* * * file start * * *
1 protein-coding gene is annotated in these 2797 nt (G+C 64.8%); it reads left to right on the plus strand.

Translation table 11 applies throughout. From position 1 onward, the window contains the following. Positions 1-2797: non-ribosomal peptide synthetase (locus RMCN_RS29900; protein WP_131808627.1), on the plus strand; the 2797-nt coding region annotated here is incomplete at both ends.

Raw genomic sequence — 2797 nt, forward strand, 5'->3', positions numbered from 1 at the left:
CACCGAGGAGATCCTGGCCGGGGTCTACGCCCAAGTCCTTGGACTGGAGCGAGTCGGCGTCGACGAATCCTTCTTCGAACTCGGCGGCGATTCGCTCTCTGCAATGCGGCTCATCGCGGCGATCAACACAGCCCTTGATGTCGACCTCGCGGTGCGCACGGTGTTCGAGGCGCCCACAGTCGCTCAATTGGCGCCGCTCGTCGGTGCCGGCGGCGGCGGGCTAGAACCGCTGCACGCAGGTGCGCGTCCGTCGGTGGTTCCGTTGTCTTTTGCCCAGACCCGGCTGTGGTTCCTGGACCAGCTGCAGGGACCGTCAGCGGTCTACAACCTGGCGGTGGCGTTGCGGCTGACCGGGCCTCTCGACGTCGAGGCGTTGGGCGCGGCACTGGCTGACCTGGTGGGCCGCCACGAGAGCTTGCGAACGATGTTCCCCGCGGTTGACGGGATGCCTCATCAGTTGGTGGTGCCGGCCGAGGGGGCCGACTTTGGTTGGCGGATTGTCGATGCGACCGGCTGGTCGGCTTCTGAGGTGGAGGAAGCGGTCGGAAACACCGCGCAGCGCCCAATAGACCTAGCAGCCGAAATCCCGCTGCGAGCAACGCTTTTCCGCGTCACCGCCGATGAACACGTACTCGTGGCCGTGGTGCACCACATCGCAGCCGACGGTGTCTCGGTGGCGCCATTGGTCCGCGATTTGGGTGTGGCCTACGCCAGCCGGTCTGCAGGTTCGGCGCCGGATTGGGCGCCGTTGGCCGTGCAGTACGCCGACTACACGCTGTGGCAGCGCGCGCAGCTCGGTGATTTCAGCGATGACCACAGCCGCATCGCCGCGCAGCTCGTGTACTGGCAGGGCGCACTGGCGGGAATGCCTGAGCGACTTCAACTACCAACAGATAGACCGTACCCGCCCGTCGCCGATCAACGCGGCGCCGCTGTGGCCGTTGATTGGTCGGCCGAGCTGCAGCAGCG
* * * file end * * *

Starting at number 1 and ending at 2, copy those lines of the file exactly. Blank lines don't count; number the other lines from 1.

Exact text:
1 protein-coding gene is annotated in these 2797 nt (G+C 64.8%); it reads left to right on the plus strand.

Translation table 11 applies throughout. From position 1 onward, the window contains the following. Positions 1-2797: non-ribosomal peptide synthetase (locus RMCN_RS29900; protein WP_131808627.1), on the plus strand; the 2797-nt coding region annotated here is incomplete at both ends.